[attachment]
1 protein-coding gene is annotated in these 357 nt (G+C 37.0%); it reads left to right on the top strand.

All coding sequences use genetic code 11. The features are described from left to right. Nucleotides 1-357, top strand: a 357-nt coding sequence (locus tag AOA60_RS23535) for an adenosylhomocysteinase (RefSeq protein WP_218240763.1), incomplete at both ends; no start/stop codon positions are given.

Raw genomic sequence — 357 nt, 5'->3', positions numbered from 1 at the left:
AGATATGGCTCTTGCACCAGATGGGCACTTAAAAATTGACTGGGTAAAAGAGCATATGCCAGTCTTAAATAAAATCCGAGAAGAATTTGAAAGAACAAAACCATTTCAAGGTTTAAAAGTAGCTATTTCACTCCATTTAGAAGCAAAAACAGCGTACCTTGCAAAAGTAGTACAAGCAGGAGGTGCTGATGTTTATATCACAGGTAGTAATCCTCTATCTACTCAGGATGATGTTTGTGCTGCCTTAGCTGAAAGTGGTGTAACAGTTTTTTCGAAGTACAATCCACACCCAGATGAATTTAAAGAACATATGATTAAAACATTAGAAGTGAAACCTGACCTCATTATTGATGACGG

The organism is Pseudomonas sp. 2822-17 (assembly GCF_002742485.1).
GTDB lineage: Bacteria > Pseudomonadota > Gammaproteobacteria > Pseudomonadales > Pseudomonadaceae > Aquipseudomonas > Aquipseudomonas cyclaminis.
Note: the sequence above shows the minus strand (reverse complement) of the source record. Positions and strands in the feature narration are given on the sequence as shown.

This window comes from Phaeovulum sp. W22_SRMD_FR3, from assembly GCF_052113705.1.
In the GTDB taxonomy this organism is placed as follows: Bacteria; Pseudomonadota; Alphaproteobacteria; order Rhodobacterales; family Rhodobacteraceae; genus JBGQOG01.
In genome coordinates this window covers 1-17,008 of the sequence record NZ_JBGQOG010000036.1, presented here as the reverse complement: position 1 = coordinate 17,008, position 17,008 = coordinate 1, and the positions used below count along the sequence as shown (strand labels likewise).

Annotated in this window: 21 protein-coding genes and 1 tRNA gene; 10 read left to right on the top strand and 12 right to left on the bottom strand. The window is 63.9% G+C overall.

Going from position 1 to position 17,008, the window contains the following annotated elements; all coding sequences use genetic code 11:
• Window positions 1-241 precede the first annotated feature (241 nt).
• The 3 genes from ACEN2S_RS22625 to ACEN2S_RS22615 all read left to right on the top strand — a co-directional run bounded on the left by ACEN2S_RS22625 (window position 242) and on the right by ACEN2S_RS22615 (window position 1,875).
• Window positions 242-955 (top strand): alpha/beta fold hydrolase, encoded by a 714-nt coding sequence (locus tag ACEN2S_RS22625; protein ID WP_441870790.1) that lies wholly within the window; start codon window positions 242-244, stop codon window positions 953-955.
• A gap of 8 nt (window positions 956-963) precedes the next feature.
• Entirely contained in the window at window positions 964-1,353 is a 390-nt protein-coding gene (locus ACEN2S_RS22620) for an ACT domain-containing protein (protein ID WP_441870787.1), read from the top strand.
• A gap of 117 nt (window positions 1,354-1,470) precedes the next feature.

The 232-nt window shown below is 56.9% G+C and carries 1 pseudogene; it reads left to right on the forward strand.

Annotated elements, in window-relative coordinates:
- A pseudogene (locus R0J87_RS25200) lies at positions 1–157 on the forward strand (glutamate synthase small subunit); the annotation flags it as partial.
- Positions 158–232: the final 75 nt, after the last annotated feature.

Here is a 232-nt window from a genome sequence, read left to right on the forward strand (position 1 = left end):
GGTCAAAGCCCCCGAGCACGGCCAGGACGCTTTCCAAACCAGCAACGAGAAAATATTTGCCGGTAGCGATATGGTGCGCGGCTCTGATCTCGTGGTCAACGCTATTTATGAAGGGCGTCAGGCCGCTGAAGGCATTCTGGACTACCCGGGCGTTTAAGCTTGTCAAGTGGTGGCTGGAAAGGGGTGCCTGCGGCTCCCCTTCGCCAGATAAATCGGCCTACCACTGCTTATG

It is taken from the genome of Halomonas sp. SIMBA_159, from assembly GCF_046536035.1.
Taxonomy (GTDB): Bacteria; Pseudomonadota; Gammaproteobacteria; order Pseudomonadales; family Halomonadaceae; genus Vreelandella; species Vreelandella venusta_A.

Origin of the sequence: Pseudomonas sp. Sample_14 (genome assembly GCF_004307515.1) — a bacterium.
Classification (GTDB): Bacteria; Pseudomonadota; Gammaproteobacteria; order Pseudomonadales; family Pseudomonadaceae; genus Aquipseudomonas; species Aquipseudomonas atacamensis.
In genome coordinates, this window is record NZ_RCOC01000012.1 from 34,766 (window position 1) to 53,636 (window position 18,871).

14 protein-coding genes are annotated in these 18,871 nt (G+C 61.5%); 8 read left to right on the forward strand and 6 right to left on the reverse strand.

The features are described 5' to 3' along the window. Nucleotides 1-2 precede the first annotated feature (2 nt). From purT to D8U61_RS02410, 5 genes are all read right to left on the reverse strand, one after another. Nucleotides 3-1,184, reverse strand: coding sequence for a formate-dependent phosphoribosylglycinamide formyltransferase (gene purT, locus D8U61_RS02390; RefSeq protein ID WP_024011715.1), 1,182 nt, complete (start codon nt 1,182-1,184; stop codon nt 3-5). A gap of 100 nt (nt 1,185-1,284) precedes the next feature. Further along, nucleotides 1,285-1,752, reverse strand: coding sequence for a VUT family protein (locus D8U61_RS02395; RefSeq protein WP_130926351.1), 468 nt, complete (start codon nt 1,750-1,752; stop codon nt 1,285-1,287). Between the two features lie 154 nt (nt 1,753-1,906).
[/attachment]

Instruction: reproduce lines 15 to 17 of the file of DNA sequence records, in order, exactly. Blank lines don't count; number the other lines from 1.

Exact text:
• Window positions 242-955 (top strand): alpha/beta fold hydrolase, encoded by a 714-nt coding sequence (locus tag ACEN2S_RS22625; protein ID WP_441870790.1) that lies wholly within the window; start codon window positions 242-244, stop codon window positions 953-955.
• A gap of 8 nt (window positions 956-963) precedes the next feature.
• Entirely contained in the window at window positions 964-1,353 is a 390-nt protein-coding gene (locus ACEN2S_RS22620) for an ACT domain-containing protein (protein ID WP_441870787.1), read from the top strand.